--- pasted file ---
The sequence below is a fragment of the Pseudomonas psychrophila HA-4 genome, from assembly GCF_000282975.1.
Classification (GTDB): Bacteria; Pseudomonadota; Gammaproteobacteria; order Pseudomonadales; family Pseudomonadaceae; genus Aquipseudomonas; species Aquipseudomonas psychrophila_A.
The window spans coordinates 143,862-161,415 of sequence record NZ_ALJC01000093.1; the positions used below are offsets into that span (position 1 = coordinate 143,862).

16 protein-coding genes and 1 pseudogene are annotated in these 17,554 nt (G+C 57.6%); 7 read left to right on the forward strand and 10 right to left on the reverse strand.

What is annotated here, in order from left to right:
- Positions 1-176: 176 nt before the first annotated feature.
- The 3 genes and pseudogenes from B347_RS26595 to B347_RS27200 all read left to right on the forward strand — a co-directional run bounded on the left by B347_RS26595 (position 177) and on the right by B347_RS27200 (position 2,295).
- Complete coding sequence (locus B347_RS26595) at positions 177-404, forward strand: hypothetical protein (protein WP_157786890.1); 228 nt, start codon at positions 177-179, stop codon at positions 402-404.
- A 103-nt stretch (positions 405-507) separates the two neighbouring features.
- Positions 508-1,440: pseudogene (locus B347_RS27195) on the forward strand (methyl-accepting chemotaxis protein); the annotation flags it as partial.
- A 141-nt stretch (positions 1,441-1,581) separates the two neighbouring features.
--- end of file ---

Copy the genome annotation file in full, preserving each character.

The sequence below is a fragment of the Pseudomonas psychrophila HA-4 genome, from assembly GCF_000282975.1.
Classification (GTDB): Bacteria; Pseudomonadota; Gammaproteobacteria; order Pseudomonadales; family Pseudomonadaceae; genus Aquipseudomonas; species Aquipseudomonas psychrophila_A.
The window spans coordinates 143,862-161,415 of sequence record NZ_ALJC01000093.1; the positions used below are offsets into that span (position 1 = coordinate 143,862).

16 protein-coding genes and 1 pseudogene are annotated in these 17,554 nt (G+C 57.6%); 7 read left to right on the forward strand and 10 right to left on the reverse strand.

What is annotated here, in order from left to right:
- Positions 1-176: 176 nt before the first annotated feature.
- The 3 genes and pseudogenes from B347_RS26595 to B347_RS27200 all read left to right on the forward strand — a co-directional run bounded on the left by B347_RS26595 (position 177) and on the right by B347_RS27200 (position 2,295).
- Complete coding sequence (locus B347_RS26595) at positions 177-404, forward strand: hypothetical protein (protein WP_157786890.1); 228 nt, start codon at positions 177-179, stop codon at positions 402-404.
- A 103-nt stretch (positions 405-507) separates the two neighbouring features.
- Positions 508-1,440: pseudogene (locus B347_RS27195) on the forward strand (methyl-accepting chemotaxis protein); the annotation flags it as partial.
- A 141-nt stretch (positions 1,441-1,581) separates the two neighbouring features.